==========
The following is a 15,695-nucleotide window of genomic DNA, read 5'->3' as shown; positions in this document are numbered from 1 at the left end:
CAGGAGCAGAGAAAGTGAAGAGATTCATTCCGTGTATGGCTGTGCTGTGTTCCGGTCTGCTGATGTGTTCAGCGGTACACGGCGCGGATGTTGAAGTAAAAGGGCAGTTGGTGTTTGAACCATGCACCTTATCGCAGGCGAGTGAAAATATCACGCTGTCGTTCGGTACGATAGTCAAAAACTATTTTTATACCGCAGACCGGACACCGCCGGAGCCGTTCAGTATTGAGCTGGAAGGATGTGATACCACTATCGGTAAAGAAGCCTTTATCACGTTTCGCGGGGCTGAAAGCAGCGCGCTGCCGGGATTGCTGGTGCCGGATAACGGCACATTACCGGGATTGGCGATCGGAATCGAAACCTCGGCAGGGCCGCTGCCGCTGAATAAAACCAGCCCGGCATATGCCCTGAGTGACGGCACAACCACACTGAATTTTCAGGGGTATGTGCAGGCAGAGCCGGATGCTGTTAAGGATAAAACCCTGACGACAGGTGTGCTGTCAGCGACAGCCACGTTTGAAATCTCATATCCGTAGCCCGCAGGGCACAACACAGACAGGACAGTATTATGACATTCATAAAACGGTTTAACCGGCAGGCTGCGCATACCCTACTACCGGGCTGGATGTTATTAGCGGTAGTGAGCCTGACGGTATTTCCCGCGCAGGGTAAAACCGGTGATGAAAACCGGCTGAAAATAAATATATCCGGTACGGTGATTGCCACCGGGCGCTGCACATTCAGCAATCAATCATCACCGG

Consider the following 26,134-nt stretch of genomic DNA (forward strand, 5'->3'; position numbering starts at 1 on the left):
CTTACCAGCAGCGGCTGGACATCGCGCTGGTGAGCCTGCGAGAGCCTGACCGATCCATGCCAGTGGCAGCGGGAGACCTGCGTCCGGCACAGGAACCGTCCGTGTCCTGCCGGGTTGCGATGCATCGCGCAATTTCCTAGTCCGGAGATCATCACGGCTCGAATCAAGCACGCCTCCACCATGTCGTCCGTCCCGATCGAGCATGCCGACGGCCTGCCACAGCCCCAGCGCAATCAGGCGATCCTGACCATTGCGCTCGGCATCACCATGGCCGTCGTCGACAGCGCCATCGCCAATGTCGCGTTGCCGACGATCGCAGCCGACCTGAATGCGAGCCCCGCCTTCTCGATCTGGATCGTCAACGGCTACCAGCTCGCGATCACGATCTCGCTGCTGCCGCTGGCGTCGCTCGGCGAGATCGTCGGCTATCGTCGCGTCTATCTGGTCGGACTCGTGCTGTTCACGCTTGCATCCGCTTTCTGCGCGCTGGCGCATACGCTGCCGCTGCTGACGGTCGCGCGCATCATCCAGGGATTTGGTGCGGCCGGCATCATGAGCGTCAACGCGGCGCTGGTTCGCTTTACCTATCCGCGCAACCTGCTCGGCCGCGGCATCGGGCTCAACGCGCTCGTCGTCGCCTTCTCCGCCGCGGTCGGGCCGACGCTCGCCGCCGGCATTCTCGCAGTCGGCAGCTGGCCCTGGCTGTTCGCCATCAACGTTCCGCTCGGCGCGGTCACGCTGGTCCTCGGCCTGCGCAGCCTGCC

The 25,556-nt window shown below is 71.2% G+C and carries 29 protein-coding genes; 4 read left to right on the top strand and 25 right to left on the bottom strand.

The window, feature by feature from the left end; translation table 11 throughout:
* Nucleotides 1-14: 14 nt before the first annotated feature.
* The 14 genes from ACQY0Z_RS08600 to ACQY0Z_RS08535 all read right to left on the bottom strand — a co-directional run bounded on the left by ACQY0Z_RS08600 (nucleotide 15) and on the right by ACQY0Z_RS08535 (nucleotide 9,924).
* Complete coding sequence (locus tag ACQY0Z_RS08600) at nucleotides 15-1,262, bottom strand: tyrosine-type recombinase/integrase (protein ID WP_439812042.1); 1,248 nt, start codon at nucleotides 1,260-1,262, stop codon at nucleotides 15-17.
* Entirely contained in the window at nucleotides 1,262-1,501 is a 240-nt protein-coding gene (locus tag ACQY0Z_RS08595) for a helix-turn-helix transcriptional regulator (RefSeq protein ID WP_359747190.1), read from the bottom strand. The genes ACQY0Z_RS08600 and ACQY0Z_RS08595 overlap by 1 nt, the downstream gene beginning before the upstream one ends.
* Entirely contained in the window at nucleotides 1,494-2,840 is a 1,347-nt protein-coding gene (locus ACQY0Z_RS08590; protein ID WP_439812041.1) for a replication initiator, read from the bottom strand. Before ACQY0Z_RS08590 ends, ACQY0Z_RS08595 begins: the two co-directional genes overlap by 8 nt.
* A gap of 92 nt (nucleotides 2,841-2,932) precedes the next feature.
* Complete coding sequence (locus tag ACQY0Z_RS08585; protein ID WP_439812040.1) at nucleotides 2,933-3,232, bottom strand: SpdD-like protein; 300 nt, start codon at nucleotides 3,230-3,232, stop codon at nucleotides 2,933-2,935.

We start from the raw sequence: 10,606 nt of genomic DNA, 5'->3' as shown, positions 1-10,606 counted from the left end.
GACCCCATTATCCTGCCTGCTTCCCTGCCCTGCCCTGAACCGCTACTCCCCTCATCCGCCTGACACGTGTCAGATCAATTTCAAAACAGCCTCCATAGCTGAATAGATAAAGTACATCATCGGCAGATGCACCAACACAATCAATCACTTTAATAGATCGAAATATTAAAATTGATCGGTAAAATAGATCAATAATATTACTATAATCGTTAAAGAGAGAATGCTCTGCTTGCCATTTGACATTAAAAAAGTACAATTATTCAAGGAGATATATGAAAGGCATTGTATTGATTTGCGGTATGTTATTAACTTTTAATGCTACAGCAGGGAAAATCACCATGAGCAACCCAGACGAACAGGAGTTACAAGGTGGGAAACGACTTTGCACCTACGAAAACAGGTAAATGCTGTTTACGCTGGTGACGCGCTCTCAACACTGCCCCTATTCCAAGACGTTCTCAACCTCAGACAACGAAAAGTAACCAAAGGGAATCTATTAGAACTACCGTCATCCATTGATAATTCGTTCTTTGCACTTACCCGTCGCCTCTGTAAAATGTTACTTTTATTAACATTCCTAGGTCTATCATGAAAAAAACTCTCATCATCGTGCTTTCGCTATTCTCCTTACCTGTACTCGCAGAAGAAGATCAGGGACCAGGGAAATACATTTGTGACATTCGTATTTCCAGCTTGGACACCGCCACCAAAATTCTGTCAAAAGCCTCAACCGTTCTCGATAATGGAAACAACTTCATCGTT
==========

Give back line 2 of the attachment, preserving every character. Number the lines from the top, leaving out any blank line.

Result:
CAGGAGCAGAGAAAGTGAAGAGATTCATTCCGTGTATGGCTGTGCTGTGTTCCGGTCTGCTGATGTGTTCAGCGGTACACGGCGCGGATGTTGAAGTAAAAGGGCAGTTGGTGTTTGAACCATGCACCTTATCGCAGGCGAGTGAAAATATCACGCTGTCGTTCGGTACGATAGTCAAAAACTATTTTTATACCGCAGACCGGACACCGCCGGAGCCGTTCAGTATTGAGCTGGAAGGATGTGATACCACTATCGGTAAAGAAGCCTTTATCACGTTTCGCGGGGCTGAAAGCAGCGCGCTGCCGGGATTGCTGGTGCCGGATAACGGCACATTACCGGGATTGGCGATCGGAATCGAAACCTCGGCAGGGCCGCTGCCGCTGAATAAAACCAGCCCGGCATATGCCCTGAGTGACGGCACAACCACACTGAATTTTCAGGGGTATGTGCAGGCAGAGCCGGATGCTGTTAAGGATAAAACCCTGACGACAGGTGTGCTGTCAGCGACAGCCACGTTTGAAATCTCATATCCGTAGCCCGCAGGGCACAACACAGACAGGACAGTATTATGACATTCATAAAACGGTTTAACCGGCAGGCTGCGCATACCCTACTACCGGGCTGGATGTTATTAGCGGTAGTGAGCCTGACGGTATTTCCCGCGCAGGGTAAAACCGGTGATGAAAACCGGCTGAAAATAAATATATCCGGTACGGTGATTGCCACCGGGCGCTGCACATTCAGCAATCAATCATCACCGG